You’d be better off reading the actual state in the first window and setting the actual value via the DB/PLC in the second. This is much more meaningful than setting the first window variable from the popup window. Obviously if it goes all the way through the PLC it could represent the true state. If it goes through the database then at least all your concurrent clients would be on the same page.
I’m going to use user selectable valves for this example. Parameter passing wouldn’t be necessary with only one valve.
Create a selectedValve dynamic property in the main window, allowing the user to choose a valve. You have many ways of doing this.
The dynamic variable, valveState, in the main window represents the actual state of the selected valve. This should be periodically polling (bound to) the SQL database.
Clicking on your object should open the popup window, passing selectedValve to tell the window which valve to open/close.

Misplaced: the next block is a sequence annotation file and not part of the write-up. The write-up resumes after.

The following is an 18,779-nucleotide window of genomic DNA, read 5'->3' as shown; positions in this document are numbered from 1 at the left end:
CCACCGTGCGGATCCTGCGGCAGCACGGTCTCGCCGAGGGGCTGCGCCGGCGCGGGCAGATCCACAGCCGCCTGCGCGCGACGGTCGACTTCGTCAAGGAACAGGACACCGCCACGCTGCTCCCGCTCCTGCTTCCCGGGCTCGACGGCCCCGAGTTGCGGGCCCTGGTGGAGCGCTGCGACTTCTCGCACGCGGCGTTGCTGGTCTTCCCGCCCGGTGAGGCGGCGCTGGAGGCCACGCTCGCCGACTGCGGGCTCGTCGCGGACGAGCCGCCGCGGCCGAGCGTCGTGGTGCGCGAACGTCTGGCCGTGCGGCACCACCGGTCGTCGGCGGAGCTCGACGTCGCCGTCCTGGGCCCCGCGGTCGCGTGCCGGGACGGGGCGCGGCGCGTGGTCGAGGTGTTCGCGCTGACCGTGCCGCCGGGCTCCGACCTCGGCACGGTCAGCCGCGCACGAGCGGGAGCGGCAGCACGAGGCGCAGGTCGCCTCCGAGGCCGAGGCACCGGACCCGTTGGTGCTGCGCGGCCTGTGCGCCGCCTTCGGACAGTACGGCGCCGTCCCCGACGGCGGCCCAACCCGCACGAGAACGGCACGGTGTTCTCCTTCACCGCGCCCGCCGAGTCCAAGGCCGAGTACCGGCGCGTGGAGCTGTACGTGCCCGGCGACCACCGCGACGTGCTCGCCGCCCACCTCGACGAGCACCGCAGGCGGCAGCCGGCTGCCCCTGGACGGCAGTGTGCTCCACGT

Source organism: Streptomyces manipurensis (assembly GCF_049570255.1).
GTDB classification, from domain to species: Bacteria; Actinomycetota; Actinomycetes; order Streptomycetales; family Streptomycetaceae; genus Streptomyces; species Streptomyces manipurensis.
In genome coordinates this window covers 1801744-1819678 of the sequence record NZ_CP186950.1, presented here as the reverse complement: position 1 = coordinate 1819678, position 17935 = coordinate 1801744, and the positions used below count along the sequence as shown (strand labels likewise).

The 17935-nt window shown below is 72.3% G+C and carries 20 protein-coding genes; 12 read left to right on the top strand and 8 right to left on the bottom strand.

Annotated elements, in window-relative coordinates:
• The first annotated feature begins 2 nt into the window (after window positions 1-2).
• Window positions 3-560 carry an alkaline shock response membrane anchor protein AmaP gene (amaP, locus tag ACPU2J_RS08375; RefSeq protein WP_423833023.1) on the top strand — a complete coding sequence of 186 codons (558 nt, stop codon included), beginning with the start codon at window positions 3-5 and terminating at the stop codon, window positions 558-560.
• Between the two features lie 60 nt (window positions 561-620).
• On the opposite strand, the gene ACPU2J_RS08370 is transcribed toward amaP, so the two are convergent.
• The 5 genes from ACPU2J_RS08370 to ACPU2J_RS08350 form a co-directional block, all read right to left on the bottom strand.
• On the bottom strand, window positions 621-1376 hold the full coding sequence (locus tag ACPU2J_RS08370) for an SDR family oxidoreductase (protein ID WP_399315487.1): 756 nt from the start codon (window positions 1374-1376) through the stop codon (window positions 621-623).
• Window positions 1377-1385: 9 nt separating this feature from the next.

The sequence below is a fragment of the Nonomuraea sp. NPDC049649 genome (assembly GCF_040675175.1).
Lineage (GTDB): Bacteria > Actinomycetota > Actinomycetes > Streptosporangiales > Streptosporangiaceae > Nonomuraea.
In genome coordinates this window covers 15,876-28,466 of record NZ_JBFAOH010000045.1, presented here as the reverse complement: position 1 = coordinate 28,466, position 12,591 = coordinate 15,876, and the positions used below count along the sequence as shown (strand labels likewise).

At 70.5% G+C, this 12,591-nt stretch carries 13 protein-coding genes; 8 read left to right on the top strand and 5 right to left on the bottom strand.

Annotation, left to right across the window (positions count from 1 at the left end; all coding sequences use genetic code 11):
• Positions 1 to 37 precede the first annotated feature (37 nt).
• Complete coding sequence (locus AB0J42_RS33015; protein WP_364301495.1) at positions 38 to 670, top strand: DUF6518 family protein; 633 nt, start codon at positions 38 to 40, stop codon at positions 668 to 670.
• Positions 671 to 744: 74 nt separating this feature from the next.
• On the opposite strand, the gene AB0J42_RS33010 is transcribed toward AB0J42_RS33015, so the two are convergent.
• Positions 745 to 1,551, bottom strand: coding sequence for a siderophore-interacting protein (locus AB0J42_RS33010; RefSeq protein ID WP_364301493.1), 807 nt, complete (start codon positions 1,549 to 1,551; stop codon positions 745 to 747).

Have the open and close buttons in the popup window write to the SQL database for selectedValve. It’s better practice to write to a “request to open” bit and read from an “open status” bit rather than using a single “open”. You can read from and write to the same bit for a demo system or if your valve doesn’t distinguish between the states.
Do you still need a code example? I think you know how to do all the steps.
note - if you’re still interested in changing a dynamic variable in another window there are a couple of options. The hard way (shown below) uses Jython to “drill down” the object model to set the variable. The “easy way” is to do it exactly like you did with the popup window. Use fpmi.gui.openWindow() and pass valveState, which should be on the Root Container. openWindow sets focus if the window is already open. If your variable isn’t on the Root Container you can bind it to a dynamic variable that is. If valveState is set to update the SQL database on a change the value will get written back to the DB/PLC. You would probably then want to close the popup window with the next line of Jython code.
“hard way” example without error handling
window = fpmi.gui.getWindow('main')
SQLTags will allow you to use global dynamic variables. In this case I would still set it up as described above.